Michigan News

michiganmarriagechallenge.com

The State of Michigan’s highly anticipated gay marriage trial began Tuesday in Detroit, where a Federal judge will hear the pros and cons of raising children in same-sex families and rule on the definition of marriage in Michigan. 

Michigan Department of Natural Resources

LANSING, Mich. (AP) - The Michigan Department of Natural Resources says its license sales system will be offline for parts of Tuesday and Friday so it can be updated.  You won't be able to buy licenses online or in stores during those times. 

Gay Marriage Opposition Speaks Out in Detroit

Feb 24, 2014
Michigan Public Radio Network

Pastors rally in opposition to gay marriage ahead of federal court case in Detroit
By Jake Neher

A federal judge will hear arguments this week over whether Michigan's ban on same-sex marriage is constitutional.  The trial begins Tuesday in Detroit.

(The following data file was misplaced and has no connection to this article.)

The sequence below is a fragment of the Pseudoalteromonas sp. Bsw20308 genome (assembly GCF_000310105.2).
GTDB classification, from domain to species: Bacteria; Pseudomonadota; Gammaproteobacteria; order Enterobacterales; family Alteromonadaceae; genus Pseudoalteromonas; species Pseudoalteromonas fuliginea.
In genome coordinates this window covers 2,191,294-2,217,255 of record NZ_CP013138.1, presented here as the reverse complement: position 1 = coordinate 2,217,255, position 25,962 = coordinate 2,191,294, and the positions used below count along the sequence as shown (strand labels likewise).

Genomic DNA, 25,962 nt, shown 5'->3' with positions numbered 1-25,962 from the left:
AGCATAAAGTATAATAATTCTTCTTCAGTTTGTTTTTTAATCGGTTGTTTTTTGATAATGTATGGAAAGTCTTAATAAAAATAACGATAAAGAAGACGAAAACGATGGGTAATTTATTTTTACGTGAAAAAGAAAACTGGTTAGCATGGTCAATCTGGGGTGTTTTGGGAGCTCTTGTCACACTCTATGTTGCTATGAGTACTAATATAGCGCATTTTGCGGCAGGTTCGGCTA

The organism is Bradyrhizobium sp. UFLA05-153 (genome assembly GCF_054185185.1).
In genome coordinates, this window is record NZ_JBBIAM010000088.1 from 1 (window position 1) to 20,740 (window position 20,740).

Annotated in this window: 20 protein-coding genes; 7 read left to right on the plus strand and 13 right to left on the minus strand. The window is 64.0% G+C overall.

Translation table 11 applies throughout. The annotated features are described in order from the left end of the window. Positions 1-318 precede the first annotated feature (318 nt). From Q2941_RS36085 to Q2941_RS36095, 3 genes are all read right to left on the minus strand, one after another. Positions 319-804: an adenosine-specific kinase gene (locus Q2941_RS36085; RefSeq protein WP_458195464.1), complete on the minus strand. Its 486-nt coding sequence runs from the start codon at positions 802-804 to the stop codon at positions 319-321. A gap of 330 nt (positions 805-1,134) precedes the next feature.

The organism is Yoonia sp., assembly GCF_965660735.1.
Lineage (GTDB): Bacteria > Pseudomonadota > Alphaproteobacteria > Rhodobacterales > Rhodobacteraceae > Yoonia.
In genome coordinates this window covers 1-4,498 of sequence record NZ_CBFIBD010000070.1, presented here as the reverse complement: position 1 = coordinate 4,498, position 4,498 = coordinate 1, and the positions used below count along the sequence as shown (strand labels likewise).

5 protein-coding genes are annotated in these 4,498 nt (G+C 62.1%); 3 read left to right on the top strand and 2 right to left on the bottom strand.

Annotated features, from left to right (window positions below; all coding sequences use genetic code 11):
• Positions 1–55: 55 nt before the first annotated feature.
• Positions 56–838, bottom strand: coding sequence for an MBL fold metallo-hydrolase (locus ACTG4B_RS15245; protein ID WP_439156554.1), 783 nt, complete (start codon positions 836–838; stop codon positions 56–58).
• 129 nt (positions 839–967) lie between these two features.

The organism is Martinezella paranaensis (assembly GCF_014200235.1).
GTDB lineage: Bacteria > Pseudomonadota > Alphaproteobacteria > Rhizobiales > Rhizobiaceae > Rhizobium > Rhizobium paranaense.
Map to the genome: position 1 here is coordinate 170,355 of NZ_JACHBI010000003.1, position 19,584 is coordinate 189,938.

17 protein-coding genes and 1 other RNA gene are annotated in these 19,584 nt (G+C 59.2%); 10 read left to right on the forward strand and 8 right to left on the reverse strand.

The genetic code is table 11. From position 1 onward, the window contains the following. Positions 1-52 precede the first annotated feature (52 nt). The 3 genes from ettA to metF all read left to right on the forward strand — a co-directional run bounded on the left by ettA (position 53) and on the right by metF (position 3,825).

Ahead of the arguments, dozens of Michigan pastors rallied in support of the ban Monday in Detroit.

"We're not standing here against anybody. We're standing here for the biblical principle and foundation of marriage," said Ellis L. Smith, founder of Jubilee City Church in Detroit.

WASHINGTON (AP) - A person familiar with his plans says Rep. John Dingell of Michigan, the longest-serving congressman in U.S. history, will announce his retirement later today.  The 87-year-old Dingell was first elected in 1955, filling the House seat vacated by his late father. The person was not authorized to speak publicly ahead of Dingell's announcement.  He became the longest-serving member of Congress last year.  His plans were first reported by The Detroit News and The Detroit Free Press.

Lansing Seeks Long-Term Medicaid Funding Fix

Feb 21, 2014